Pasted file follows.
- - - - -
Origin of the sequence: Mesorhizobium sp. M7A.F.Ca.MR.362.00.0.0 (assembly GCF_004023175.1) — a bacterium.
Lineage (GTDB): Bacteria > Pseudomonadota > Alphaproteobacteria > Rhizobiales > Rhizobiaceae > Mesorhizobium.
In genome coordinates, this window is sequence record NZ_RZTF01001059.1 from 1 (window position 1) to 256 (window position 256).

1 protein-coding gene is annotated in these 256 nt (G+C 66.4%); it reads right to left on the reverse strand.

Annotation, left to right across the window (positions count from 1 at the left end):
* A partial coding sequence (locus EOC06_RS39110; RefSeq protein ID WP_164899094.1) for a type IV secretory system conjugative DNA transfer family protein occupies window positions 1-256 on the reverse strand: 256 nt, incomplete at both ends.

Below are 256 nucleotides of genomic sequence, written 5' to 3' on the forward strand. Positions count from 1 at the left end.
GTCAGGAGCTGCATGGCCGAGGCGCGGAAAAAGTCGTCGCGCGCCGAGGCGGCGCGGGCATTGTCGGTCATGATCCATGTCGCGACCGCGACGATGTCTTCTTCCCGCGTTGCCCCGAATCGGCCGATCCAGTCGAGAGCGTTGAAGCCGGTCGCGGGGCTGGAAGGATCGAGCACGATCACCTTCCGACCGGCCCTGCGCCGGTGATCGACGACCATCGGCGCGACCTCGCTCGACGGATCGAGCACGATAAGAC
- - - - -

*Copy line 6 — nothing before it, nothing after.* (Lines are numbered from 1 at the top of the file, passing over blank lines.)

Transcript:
* A partial coding sequence (locus EOC06_RS39110; RefSeq protein ID WP_164899094.1) for a type IV secretory system conjugative DNA transfer family protein occupies window positions 1-256 on the reverse strand: 256 nt, incomplete at both ends.